Dear Mary: My life is slipping away and I fear I'm going to be left on the shelf
Mary, at what stage do I accept that I will be a forever singleton? I'm a woman in my early thirties with a good job, I own my house, have a good personality and a fairly hectic social life at times. However, while I feel like I have the world at my feet, I have always felt that I have failed in my love life.
I have had one serious relationship - in my early twenties - it could have been described as a difficult relationship but I loved him. He was my first true love. He promised me the sun, moon and stars and spoke about marriage - and then one day he just ended it. I was broken. It was like a death to me and for two years I had no interest in men or dating.
Four years ago I got my life back on track and I decided I wanted a relationship and marriage so I made serious attempts to meet men. I've paid memberships for online dating services and I went on blind dates, but I was constantly disappointed with the men and the dates. They would cancel the dates or turn up late.
Some would act awkwardly, we'd have nothing to talk about or they were just not my type in general. After two years of online dating I decided to quit that form of dating and go back to the old method of meeting people on nights out or at social events. I am a very sociable person and would be confident enough to go and chat to men. However, in the last few weeks I've just become increasingly frustrated with how men are acting towards me. Any men I've met out on nights out or social events have ended up lying to me about either their names, their ages or their marital status, and have made a fool out of me.
Practically laughing in my face like I was a great woman for going chatting to them but they had absolutely no interest in me even though this was after them pursuing me! On two separate occasions dates have been arranged and they haven't even bothered to text to cancel, leaving me all dressed up with nowhere to go. In both cases I simply deleted their numbers and never contacted them again.
I'm just bored with finishing work and coming home to an empty house and no one to talk to. I have a wonderful group of friends but they have all moved on with their lives and have babies. I am very certain that I'm not the problem. I know I can get a date and I attract men and can hold a conversation, but the constant disappointment of being hurt and made a fool of by men is beginning to wear me down.
Although I can laugh and joke about this over a glass of wine with the girls, I feel it's beginning to break my spirit and I don't know if I want to put myself out there for much longer because the thoughts of being hurt and being let down is the worst feeling in the world. I'm afraid of slipping out of sight and being "left on the shelf".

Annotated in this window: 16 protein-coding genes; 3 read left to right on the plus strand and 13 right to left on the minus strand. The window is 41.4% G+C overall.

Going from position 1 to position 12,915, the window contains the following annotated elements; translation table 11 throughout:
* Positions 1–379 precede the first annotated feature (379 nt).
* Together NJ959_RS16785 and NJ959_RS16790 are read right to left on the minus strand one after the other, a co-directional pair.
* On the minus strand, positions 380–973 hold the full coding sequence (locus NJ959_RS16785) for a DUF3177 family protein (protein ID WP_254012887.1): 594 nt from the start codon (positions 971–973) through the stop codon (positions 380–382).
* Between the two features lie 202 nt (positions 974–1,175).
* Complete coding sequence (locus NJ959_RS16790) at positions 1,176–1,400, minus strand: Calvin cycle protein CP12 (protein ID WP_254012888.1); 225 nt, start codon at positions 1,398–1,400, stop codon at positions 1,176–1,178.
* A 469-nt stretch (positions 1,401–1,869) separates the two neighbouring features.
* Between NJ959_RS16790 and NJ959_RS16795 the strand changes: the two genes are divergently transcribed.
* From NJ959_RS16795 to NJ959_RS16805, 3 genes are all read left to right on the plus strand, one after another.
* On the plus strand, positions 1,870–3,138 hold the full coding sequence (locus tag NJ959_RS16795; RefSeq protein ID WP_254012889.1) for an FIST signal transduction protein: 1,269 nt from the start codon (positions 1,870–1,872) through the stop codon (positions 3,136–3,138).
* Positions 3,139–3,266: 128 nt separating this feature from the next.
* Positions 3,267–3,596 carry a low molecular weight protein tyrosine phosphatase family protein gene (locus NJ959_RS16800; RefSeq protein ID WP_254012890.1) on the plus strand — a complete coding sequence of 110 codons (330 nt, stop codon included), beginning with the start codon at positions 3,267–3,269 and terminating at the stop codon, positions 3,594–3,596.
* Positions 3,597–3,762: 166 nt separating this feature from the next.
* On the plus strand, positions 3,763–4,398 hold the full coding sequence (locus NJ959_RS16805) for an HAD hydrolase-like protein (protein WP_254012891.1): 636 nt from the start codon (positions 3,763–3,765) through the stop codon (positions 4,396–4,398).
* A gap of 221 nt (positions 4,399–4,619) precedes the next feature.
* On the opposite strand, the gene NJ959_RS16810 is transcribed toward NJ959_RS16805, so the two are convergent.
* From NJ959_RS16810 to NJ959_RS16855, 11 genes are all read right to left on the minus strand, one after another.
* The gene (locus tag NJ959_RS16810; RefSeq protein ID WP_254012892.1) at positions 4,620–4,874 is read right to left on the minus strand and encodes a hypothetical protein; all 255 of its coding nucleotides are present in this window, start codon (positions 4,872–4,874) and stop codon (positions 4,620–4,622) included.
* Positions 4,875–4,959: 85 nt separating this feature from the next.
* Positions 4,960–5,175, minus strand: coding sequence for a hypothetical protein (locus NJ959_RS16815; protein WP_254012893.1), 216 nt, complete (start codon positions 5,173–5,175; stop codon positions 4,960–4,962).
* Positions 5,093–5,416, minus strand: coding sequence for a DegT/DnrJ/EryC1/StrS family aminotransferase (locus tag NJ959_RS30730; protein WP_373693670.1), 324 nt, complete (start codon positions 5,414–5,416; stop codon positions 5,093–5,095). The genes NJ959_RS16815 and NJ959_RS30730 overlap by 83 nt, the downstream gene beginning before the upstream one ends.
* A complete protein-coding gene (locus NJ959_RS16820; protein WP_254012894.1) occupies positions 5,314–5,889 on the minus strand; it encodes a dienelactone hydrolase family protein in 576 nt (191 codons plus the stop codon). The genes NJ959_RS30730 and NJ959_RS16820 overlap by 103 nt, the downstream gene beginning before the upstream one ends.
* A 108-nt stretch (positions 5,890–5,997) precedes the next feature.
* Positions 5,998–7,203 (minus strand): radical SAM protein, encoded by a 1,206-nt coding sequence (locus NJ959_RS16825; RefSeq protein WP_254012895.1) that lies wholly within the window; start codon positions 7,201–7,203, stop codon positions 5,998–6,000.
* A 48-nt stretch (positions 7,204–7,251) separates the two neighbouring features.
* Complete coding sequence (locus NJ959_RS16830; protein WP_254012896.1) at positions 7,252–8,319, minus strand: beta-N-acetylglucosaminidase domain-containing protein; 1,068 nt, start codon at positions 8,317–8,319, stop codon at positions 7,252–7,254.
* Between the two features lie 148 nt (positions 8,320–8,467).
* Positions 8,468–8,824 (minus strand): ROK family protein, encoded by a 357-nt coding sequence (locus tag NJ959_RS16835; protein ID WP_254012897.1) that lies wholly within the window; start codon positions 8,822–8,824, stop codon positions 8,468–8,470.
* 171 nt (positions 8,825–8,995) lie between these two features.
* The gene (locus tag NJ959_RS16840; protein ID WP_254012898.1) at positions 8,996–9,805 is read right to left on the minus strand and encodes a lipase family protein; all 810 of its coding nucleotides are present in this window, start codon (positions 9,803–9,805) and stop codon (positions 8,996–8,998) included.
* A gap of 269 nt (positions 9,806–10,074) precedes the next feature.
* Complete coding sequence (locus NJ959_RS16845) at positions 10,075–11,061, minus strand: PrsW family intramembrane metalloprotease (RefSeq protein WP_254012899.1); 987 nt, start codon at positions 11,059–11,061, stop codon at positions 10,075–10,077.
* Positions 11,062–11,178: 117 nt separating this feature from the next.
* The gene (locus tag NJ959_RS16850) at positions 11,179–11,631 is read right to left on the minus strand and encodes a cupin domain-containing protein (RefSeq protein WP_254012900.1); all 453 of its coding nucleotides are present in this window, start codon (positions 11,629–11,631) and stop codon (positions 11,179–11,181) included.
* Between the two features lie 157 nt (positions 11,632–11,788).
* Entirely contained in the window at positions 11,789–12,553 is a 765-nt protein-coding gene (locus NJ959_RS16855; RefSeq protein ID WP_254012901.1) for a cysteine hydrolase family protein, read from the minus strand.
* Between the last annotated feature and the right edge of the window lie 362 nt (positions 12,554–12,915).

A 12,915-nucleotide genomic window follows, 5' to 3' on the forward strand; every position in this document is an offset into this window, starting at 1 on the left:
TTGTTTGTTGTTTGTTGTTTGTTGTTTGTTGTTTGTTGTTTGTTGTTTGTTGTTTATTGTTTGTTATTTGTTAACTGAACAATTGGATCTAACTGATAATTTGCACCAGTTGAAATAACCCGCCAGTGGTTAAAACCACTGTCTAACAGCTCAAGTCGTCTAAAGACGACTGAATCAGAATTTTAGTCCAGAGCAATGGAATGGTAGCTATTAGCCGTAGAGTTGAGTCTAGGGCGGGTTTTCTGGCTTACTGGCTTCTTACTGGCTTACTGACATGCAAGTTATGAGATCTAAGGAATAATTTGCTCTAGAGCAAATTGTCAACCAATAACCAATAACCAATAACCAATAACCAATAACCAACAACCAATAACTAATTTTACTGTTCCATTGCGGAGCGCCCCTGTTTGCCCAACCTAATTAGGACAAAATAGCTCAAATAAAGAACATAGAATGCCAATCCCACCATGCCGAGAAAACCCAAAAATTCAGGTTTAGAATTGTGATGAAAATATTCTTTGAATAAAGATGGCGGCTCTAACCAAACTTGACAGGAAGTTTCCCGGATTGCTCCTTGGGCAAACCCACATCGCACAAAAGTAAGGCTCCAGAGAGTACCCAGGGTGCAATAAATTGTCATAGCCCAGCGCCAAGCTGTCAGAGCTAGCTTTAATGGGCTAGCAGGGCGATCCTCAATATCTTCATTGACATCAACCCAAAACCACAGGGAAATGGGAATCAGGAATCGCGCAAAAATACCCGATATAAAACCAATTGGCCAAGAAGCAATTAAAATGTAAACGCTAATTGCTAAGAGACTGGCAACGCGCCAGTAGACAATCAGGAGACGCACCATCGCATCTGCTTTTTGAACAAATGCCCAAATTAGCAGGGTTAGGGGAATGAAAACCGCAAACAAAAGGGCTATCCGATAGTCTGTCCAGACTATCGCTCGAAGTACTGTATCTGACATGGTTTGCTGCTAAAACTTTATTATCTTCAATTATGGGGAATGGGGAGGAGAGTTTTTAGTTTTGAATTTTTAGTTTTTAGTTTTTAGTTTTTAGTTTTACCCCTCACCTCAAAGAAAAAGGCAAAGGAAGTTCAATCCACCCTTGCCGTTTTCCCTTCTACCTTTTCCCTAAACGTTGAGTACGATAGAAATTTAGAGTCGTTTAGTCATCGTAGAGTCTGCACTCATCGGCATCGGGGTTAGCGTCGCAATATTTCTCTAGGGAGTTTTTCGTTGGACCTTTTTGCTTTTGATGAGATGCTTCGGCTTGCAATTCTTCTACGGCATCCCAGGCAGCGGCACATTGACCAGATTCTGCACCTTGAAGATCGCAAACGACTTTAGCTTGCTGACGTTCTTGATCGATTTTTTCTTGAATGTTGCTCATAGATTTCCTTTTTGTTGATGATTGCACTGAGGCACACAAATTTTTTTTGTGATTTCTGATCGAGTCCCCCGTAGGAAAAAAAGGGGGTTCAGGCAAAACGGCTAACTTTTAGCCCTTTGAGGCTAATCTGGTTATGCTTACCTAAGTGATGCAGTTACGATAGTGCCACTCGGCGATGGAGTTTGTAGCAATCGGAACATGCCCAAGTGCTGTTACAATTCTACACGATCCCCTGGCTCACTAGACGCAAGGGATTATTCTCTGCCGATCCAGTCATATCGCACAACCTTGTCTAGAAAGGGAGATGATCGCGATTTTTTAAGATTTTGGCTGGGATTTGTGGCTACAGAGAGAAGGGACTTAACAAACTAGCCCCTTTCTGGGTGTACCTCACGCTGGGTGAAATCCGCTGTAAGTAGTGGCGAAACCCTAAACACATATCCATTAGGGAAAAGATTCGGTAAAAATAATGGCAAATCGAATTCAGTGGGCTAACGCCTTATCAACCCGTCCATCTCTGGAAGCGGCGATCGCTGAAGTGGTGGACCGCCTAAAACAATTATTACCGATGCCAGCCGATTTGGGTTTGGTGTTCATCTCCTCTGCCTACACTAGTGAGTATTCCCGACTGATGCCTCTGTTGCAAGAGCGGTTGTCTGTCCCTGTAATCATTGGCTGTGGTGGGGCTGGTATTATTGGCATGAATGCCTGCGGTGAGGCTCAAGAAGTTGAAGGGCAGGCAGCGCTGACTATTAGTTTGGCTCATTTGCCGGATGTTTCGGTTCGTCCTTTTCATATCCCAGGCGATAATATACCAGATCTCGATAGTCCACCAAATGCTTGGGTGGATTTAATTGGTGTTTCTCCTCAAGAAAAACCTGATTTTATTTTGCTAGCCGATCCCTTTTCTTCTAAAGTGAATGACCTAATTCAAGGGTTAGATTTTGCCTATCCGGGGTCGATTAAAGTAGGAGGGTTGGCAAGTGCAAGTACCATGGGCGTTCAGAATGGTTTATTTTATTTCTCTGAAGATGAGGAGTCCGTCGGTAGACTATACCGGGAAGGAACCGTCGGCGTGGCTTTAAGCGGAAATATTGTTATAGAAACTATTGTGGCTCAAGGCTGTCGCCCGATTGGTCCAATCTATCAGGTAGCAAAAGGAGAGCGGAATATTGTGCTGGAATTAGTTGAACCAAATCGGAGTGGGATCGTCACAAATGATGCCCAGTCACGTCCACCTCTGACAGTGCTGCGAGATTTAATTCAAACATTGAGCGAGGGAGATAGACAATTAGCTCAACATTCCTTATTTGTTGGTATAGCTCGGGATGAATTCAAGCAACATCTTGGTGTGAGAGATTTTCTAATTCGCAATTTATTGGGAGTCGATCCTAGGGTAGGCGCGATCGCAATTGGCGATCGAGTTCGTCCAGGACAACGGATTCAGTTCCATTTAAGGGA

Mary replies: What an amazingly honest letter and I'm sure many other female readers in their thirties are nodding their heads in agreement.
Because it can be difficult out there in the singles world, particularly when lots of your friends are getting married and having children and it hasn't happened for you yet. As the daughter of a friend who is in her early forties and recently married, remarked to me just before the wedding "I had to kiss an awful lot of frogs before I met my prince"!
Good for you for exploring all the different avenues open to you and I am sorry that none of them have worked out. Any rejection must bring back memories of your first love and the break-up, so some of these experiences will have been particularly difficult for you.
I suggest that instead of looking at a guy that you meet as potential relationship material, try instead just to enjoy the evening and don't be too anxious to make it work.
If you give the impression of not being on the lookout for somebody but are instead quite happy in your own skin it would be a good thing, because while you may not feel that you are giving out what I call 'searching for somebody' vibes, unintentionally you may be doing so.
I don't know what agencies you tried previously but it may be worthwhile to give them another chance. If you are in Dublin, Sharon Kenny at The Matchmaker (www.thematchmaker.ie) has a good and caring history and meets everybody before they are put together and follows up on dates to see how they have gone.
If you are anywhere in the Dublin, Cork, Limerick or Galway areas then It's Just Lunch have branches and their idea of arranging to have people meet up for lunch or a drink has also had very good results.
Another avenue for you to explore would be one of the Meet Up groups that are all over the country where you choose a group of people who share the same interest or hobby as you and then go along to one of their meetings. As you are outgoing this should not pose a problem to you.
But above all don't give up hope - there will be somebody out there who is right for you.
You can contact Mary O’Conor anonymously by visiting www.dearmary.ie or email her at firstname.lastname@example.org or write c/o 27-32 Talbot Street, Dublin 1. All correspondence will be treated in confidence. Mary O’Conor regrets that she is unable to answer any questions privately.
Sunday Indo Living